TITUS: Yes, but venture capital is a very collaborative business, and particularly back then when everyone was so small. So you were making connections because you were likely, you wanted them to share their deal flow with you, you were sharing yours. Kind of trading leads, if you will. You were seeing people that you were co-investors with in a company. Once again, if you were new into the business, you were using it to meet all the people you could.

CARUSO: What sort of, in your own firm, what were the companies that you were interested in going after? Or how did you assess whether or not you should be investing in a company at that time?

TITUS: I don't know that's change a whole lot. You're looking at how big can the company be, how big is the market, how good is the team, and how unique is the technology? You know, probably the biggest difference then versus today, for example, is you didn't do consumer. I mean, if you could find a venture partner who had any sort of consumer experience, it was extremely rare. I think there was one guy, Phil Schlein at USVP, who been head of Macy's. Other than that, you did business-to-business.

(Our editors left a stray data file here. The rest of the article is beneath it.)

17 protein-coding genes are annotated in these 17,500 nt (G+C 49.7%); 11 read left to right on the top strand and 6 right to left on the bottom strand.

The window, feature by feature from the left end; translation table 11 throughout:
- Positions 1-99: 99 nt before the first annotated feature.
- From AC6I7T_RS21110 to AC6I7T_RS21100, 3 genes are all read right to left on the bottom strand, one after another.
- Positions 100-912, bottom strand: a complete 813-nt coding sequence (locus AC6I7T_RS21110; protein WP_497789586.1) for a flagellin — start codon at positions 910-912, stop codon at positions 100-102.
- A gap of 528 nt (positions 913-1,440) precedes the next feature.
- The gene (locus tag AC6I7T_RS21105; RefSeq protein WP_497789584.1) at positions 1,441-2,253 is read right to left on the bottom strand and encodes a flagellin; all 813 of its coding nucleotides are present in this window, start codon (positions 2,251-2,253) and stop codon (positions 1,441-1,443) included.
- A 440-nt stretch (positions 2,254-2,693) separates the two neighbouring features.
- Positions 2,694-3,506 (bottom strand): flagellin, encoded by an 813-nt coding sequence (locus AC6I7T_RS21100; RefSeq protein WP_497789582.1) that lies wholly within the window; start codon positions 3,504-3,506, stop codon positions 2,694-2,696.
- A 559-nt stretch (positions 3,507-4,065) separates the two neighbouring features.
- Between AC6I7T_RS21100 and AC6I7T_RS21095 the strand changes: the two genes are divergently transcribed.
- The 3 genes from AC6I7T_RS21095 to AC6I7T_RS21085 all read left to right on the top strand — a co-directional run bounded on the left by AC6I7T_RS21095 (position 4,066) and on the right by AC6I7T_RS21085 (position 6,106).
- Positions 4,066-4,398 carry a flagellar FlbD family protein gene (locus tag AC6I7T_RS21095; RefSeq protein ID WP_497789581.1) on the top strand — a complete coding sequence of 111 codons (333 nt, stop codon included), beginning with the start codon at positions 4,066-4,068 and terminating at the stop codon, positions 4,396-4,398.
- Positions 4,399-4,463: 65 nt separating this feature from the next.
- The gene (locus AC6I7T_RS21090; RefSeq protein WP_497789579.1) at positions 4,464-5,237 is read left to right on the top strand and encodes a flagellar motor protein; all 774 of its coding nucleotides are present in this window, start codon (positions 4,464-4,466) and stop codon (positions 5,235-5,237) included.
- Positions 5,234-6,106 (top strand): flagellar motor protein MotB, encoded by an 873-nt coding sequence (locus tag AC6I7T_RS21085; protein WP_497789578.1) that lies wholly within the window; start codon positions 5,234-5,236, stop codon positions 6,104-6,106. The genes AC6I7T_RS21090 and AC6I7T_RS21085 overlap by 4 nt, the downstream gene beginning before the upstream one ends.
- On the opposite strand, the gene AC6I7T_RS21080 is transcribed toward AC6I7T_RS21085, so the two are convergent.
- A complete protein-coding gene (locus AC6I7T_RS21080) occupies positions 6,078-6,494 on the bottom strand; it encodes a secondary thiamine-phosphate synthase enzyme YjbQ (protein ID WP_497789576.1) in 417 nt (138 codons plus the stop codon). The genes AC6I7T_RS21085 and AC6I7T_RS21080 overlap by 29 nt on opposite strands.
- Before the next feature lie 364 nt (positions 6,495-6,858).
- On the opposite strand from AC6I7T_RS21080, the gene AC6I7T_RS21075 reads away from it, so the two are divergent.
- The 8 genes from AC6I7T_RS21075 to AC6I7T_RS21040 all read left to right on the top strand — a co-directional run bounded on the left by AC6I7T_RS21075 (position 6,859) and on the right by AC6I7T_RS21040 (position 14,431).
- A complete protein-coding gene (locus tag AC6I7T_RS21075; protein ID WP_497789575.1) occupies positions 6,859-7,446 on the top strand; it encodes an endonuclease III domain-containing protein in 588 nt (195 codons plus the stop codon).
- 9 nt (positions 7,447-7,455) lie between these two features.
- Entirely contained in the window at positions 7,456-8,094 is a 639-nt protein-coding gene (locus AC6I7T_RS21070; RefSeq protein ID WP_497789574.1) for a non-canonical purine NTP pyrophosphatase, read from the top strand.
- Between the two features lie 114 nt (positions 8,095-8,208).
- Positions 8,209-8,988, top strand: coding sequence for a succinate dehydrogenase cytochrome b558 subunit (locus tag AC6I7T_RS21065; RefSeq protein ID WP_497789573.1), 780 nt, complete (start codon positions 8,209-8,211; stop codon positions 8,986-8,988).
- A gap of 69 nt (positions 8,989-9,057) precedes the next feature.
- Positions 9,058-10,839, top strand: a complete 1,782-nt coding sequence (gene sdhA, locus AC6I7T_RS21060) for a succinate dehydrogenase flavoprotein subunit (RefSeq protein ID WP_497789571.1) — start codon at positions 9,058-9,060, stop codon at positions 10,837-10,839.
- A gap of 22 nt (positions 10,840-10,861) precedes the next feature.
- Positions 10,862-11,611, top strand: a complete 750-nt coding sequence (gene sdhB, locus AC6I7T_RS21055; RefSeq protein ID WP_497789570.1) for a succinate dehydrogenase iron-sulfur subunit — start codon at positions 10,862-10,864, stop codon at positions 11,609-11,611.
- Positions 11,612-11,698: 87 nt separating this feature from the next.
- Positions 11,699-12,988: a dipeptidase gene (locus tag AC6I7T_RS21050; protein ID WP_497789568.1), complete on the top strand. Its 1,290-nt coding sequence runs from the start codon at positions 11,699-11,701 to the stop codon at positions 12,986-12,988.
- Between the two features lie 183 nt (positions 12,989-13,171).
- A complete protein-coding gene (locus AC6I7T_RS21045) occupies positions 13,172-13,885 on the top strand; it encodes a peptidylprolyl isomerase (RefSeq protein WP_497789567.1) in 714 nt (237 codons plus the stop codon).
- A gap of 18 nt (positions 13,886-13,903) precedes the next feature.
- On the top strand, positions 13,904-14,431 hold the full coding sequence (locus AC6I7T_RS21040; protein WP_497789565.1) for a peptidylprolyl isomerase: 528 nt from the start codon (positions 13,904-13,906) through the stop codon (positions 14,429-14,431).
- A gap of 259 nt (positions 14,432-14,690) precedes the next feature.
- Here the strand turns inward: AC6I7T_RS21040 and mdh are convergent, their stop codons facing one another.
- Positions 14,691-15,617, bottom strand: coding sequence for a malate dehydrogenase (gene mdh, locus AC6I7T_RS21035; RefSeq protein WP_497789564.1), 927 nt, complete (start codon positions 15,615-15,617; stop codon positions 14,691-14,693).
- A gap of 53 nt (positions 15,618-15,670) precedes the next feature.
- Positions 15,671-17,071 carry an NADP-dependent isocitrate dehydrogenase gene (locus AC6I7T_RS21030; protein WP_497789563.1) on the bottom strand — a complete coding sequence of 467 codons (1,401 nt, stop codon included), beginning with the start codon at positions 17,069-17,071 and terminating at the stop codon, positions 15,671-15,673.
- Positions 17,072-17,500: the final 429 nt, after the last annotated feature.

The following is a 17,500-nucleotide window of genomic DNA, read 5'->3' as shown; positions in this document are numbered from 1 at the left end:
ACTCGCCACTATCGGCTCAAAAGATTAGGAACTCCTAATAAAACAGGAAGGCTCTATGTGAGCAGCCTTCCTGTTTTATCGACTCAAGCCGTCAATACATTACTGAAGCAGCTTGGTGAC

CARUSO: In dealing with new technologies, what I'm curious about is how, if you're not in that sector, if you don't necessarily come with a scientific or engineering background, how do you go about determining the relevance of that technology, that science, for potential development?

TITUS: Well, most people, particularly back then, did have technical backgrounds. As very few people can be an expert on everything or much more than one thing, so you would be relying upon your ability to network to experts. You'd be relying upon our customers interested. So there's no greater validation of, is something solving a problem and does it work than a customer says, "Yes. I am buying it, or if they make it, I want to buy it." So it's really a combination of you would network for technology expertise and customers. But that's one of the many reasons why you would do investments jointly because you might be an expert in a particular field of telecom, while I knew particular field of software. So you have a company that looks really interesting and you know that it's my area of expertise, so you call me up and say, "Hey Dave, come take a look at this deal. I'd really like your opinion. Maybe we can co-invest in it."

CARUSO: What about when you didn't necessarily have that immediate access to expertise? If there wasn't someone that you knew via networks that would be able to assess the technology, were there other places that you would turn? Universities, were there specialists who just contracted themselves to do analysis?